• Educators must remember they (we) are not granting Black students the ability to speak. Rather, we must strive to create classroom and school environments where Black students’ voices and ideas are welcomed and respected.

A youth in front of a bookshelf wearing overalls
Educators must see Black youth as their whole selves. (Mike Von), CC BY

Youth Participatory Action Research

When Black students work in an environment where they feel safe to express their concerns, this creates avenues for them to build transferable skills (like writing, community activism, research, public speaking and so on).

The TDSB’s Black Student Summer Leadership Program was originally created in 2019 through a partnership with the Jean Augustine Chair at York University, with graduation coaches for Black students at the helm. Since then it has evolved with the support of other departments at the board. Black students involved in this program gain leadership opportunities and positive relationships with adults and their peers while participating in research.

Participatory action research has been associated with revolutionary educational projects. It’s inspired by the work of education scholar Paulo Freire who wrote about popular education as a way of raising people’s consciousness and empowerment.

Youth as co-researchers

The principle of Youth Participatory Action Research includes adults sharing the space with youth as co-researchers, sharing ownership in decision-making and supporting and empowering youth as agents of change. It is inquiry based. Topics chosen by students are grounded in their lived experiences either in school and community.

Together, or individually, Black students have learned how to engage in participatory action research using an Afrocentric research paradigm. For research to be relevant to Black students in the summer program, they learn to use methods and choice of presentation tools that embodies their creativity, skills, lived experiences and intersecting identities.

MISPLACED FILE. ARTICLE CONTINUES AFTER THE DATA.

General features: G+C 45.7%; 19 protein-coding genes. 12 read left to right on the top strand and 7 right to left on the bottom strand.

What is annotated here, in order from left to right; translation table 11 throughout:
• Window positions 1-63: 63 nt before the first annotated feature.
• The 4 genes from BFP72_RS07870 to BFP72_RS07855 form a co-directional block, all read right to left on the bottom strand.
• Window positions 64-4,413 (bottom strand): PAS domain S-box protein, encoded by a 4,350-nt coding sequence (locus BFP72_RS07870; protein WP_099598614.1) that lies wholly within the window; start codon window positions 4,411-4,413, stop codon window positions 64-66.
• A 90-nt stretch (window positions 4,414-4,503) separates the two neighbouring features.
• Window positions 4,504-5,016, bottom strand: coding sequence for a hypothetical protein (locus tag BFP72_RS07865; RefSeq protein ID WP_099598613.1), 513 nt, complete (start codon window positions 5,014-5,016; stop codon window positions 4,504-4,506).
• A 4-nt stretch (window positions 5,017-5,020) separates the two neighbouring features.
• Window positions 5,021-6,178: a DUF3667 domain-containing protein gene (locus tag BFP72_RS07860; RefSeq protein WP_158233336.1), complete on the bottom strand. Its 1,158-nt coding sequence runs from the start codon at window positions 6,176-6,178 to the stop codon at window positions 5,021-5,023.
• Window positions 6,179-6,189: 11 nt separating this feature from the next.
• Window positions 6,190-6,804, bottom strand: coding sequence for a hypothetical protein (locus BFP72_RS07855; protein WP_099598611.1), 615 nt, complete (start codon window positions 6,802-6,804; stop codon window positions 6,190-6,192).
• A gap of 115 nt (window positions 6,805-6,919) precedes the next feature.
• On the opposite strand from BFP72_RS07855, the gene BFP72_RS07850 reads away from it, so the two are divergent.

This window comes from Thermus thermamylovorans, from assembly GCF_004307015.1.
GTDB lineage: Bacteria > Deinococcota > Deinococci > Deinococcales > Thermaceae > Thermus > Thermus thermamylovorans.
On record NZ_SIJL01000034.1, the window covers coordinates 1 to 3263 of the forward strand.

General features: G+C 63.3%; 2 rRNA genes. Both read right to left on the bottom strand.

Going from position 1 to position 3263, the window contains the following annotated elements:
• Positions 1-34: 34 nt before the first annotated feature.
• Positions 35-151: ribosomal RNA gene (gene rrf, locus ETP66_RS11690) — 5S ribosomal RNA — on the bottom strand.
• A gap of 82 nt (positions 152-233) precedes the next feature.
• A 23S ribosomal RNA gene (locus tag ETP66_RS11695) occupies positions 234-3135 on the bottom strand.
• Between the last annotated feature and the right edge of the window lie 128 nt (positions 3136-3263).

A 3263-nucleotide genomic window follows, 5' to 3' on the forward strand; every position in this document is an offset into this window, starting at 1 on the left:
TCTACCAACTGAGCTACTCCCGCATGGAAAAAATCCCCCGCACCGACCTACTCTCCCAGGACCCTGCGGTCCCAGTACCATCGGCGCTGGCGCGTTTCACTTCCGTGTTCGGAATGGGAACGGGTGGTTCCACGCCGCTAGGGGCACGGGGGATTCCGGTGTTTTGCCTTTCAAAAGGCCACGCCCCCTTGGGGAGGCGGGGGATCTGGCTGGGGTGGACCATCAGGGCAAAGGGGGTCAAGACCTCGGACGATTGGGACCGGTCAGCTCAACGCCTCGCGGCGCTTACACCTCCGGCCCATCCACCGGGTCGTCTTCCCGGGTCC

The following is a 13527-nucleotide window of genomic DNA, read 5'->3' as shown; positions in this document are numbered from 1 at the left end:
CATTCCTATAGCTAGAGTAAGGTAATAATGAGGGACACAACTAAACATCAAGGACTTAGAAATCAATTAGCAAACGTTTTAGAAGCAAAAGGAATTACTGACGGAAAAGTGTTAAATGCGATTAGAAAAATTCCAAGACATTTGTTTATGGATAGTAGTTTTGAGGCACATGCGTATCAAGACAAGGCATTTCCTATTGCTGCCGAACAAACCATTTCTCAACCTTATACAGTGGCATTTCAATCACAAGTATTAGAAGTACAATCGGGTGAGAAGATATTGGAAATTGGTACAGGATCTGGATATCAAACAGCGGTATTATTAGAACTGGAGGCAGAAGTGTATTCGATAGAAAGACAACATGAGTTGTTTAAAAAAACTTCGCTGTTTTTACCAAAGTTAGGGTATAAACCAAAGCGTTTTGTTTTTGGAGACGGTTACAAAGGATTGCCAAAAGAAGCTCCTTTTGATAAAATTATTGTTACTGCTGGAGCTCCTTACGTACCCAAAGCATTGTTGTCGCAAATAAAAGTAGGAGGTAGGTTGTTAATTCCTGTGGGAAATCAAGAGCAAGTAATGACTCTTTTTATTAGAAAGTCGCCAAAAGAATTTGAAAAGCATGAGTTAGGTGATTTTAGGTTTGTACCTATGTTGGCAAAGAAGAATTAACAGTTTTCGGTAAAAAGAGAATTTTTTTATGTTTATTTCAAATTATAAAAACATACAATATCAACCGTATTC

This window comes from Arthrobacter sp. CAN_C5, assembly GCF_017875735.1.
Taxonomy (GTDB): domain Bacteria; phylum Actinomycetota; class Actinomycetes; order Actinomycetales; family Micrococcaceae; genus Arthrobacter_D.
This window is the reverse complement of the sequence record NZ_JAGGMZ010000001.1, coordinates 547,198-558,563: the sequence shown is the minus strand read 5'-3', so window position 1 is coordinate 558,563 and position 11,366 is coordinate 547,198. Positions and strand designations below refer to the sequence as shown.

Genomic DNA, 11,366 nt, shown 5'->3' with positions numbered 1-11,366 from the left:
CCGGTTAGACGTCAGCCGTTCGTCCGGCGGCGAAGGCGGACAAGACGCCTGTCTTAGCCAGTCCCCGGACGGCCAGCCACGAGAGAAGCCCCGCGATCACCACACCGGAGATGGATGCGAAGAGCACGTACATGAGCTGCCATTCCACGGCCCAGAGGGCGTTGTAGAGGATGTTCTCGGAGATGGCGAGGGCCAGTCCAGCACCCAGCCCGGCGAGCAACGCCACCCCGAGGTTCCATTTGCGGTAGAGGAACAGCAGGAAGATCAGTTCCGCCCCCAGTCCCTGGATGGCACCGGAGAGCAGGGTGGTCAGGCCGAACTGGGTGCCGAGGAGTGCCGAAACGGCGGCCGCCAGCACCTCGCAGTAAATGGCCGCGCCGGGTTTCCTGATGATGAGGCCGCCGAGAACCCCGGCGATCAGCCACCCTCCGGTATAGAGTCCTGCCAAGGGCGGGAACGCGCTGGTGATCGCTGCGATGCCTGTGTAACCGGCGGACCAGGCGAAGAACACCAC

Black students learn how to become submerged in their own research, rather than experiencing themselves as the object of others’ research.

What shapes education

Youth Participatory Action Research provides Black students with opportunities to discuss what shapes their education. In the summer program, Black students present research projects to education stakeholders.

Their findings include sharing practical solutions based on their experiences negotiating things such as: anti-Black racism, lack of representation in curriculum, mental health and well-being, student-teacher interactions and relationships, linguistic or hair discrimination and newcomer experiences.

Among their recommendations are carefully outlined considerations for school improvement efforts. For example, students have called for providing ongoing professional development training for teachers and school staff that is culturally relevant and responsive to Black students’ well-being and needs. Some research has highlighted the need for more accountability from staff, based on examining policies to protect their rights as students so they may be successful.

In order for change to be implemented, key decision makers need to be willing to engage youth and to act. Authentically empowering student voice requires that educators listen, validate youth knowledge and experience, and respond.

A promising approach

Youth Participatory Action Research is a promising approach for creating avenues to support Black students’ self-determination and agency.

Amplifying youth voice in alignment with the mission and values of school communities is significant for an empowered path forward. Such a path does not see decisions being made for and about Black student lives as an afterthought.

Rather, as outlined in the UNCRC, commitments to participatory action research acknowledge Black youth as competent to act, experts in their own daily lived social realities.